- Monsoonal rains brought heavier-than-average rainfall to southwestern and southeastern Australia. Precipitation was also much above average in south Asia, part of eastern Russia, and southwestern Greenland. Much drier-than-average conditions were observed across northern Canada, the north central United States, eastern Brazil, and northern Sweden.
Please Note: The data presented in this report are preliminary. Ranks and anomalies may change as more complete data are received and processed. Effective with the July 2009 State of the Climate Report, NCDC transitioned to the new version (version 3b) of the extended reconstructed sea surface temperature (ERSST) dataset. ERSST.v3b is an improved extended SST reconstruction over version 2. For more information about the differences between ERSST.v3b and ERSST.v2 and to access the most current data, please visit NCDC's Global Surface Temperature Anomalies page.
Temperature anomalies for January 2012 are shown on the dot maps below. The dot map on the left provides a spatial representation of anomalies calculated from the Global Historical Climatology Network (GHCN) dataset of land surface stations using a 1961–1990 base period. The dot map on the right is a product of a merged land surface and sea surface temperature (SST) anomaly analysis developed by Smith et al. (2008). For the merged land surface and SST analysis, temperature anomalies with respect to the 1971–2000 average for land and ocean are analyzed separately and then merged to form the global analysis. For more information, please visit NCDC's Global Surface Temperature Anomalies page.
In the atmosphere, 500-millibar height pressure anomalies correlate well with temperatures at the Earth's surface. The average position of the upper-level ridges of high pressure and troughs of low pressure—depicted by positive and negative 500-millibar height anomalies on the January 2012 map—is generally reflected by areas of positive and negative temperature anomalies at the surface, respectively.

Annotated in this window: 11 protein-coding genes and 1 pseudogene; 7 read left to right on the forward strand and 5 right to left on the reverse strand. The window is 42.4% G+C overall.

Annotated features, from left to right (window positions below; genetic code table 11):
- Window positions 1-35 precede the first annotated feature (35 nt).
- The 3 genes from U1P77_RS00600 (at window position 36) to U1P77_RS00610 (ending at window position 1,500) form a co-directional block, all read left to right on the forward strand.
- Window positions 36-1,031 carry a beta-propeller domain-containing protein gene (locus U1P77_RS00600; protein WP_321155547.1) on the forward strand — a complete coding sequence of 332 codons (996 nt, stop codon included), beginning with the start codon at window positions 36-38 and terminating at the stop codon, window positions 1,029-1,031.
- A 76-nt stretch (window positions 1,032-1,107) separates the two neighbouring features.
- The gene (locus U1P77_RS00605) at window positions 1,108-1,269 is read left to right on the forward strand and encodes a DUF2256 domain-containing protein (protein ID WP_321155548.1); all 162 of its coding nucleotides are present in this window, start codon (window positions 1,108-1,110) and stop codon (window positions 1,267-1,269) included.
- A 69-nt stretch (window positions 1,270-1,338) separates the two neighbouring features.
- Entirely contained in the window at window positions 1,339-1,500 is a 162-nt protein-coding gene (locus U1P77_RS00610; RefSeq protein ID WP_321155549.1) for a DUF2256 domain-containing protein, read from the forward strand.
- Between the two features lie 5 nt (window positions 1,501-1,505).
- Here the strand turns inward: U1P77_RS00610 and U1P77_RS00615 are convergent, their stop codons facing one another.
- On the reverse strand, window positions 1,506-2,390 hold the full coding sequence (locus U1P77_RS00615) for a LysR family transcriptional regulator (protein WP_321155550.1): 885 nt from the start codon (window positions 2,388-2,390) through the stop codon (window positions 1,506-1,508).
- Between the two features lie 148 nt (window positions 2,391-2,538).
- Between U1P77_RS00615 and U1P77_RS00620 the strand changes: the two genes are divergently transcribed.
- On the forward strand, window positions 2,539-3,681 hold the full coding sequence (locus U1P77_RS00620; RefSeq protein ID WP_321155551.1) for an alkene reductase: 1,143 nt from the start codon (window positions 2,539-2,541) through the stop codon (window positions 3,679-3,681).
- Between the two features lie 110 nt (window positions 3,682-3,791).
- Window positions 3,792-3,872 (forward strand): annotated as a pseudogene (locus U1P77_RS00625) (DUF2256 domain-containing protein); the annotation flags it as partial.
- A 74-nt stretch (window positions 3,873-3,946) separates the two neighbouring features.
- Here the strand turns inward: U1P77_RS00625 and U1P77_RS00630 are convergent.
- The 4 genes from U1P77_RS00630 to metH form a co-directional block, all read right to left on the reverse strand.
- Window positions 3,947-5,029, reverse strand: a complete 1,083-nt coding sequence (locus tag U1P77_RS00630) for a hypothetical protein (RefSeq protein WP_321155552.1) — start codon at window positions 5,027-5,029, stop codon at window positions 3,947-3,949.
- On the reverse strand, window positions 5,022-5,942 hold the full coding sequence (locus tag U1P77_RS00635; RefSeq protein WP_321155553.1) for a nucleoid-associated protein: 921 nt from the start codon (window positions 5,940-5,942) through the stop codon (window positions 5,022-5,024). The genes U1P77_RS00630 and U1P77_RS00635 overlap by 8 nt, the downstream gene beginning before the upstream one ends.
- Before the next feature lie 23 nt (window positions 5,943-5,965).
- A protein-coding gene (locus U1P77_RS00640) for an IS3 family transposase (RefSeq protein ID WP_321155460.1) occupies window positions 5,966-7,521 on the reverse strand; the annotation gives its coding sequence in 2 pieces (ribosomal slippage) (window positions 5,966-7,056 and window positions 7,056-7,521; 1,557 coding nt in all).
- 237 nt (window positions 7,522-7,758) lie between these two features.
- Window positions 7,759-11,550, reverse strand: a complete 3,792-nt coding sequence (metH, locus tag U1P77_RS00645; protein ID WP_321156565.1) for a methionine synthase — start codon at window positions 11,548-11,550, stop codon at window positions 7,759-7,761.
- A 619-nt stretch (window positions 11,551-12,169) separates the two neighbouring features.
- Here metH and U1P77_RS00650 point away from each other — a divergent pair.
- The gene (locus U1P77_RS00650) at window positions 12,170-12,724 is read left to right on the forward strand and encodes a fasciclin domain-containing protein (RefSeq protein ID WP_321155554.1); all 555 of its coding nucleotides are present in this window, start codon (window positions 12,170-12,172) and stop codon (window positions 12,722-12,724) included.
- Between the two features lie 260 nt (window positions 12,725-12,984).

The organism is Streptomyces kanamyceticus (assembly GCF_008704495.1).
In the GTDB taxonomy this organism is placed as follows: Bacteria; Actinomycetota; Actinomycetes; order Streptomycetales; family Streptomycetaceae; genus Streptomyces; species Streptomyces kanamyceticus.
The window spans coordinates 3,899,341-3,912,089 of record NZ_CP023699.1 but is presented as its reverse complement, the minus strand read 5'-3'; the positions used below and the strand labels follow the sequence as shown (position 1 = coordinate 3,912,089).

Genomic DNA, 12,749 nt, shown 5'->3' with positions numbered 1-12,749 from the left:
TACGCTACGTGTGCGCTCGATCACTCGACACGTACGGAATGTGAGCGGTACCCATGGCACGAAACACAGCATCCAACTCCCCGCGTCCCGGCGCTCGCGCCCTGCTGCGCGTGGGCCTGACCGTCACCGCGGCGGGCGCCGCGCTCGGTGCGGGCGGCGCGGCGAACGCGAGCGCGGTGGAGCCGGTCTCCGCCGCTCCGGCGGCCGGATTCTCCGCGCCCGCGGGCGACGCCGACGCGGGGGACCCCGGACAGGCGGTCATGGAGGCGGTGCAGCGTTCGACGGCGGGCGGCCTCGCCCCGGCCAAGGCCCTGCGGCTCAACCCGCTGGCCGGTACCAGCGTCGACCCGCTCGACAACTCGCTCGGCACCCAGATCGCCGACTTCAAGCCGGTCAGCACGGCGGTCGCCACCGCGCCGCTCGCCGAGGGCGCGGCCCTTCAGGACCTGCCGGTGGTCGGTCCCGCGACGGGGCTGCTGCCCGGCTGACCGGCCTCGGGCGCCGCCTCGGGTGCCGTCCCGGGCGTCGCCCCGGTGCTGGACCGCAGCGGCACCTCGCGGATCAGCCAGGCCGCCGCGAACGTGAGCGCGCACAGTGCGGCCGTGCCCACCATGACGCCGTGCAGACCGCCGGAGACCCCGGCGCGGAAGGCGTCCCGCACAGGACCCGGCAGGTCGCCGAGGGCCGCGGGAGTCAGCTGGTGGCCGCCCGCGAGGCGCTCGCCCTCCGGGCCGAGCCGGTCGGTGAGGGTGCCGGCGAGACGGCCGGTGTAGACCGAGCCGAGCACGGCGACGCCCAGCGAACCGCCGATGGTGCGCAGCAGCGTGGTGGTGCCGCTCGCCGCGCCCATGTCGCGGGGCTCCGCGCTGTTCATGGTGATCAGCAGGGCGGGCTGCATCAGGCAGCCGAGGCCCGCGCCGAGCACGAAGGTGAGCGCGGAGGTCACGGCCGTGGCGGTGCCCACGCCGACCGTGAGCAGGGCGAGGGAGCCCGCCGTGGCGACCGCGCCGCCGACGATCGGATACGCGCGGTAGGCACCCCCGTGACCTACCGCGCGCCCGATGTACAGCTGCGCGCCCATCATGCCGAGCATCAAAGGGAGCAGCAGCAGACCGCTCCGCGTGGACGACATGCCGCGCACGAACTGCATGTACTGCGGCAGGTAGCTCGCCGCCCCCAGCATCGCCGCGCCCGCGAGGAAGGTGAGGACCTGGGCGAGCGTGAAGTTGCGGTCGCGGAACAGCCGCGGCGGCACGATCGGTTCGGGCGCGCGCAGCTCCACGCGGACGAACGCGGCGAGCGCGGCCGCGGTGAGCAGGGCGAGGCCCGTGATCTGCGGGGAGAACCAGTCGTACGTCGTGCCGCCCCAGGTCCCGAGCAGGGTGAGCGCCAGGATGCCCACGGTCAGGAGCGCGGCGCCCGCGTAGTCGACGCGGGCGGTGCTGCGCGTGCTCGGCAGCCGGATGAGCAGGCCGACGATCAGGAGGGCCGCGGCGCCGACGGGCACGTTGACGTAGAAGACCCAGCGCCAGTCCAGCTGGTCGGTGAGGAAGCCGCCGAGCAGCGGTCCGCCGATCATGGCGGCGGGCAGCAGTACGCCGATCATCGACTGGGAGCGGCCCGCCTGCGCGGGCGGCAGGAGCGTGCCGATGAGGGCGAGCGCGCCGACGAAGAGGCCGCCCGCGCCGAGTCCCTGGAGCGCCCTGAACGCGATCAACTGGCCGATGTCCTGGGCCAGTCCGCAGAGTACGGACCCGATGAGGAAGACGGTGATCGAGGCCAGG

January 2012 was marked by a month of extreme temperatures, particularly across Northern Hemisphere middle and high latitude land areas. Much warmer-than-average temperatures were observed across most of North America, the northern latitudes of Europe and Asia, southern South America, and most of Australia. Cooler-than-average regions included Alaska, China, Mongolia, Kazakhstan, south central Russia, much of the Middle East, northern India, north Africa, and southwestern Greenland. There was a contrast between temperatures in the Northern and Southern hemispheres. While both were above average, the Southern Hemisphere temperature anomaly was 0.61°C (1.10°F), ranking as the 10th warmest January in the 133-year period of record. The Northern Hemisphere land surface was not as warm by comparison, at 0.44°C (0.79°F) and ranking as the 36th warmest January on record. This difference is indicative of how variable temperatures over land surface can be, even at large hemispheric scales. Averaged across all of the world's land surfaces, the January temperature was 0.49°C (0.88°F) above the 20th century average, ranking as the 28th warmest January on record. At the national level, as reported by various meteorological agencies:
- The contiguous United States had its fourth warmest January since records began in 1895. For the first January since 2006, none of the contiguous 48 states reported monthly temperatures below the period-of-record average.
- The United Kingdom experienced its warmest January since 2008, with the average temperature 1.3°C (2.3°F) above the 1971–2000 average.
- According to the Bureau of Meteorology, the average maximum temperature across Australia was 0.43°C (0.77°F) below average, making this the coolest January since 2000 and the 13th coolest since national records began in 1950. Meanwhile, the average January 2012 minimum temperature was near normal, at 0.06°C (0.11°F) above average.
- The average temperature for New Zealand was 0.7°C (1.3°F) below the 1971–2000 average, with records dating back to 1909, according to NIWA.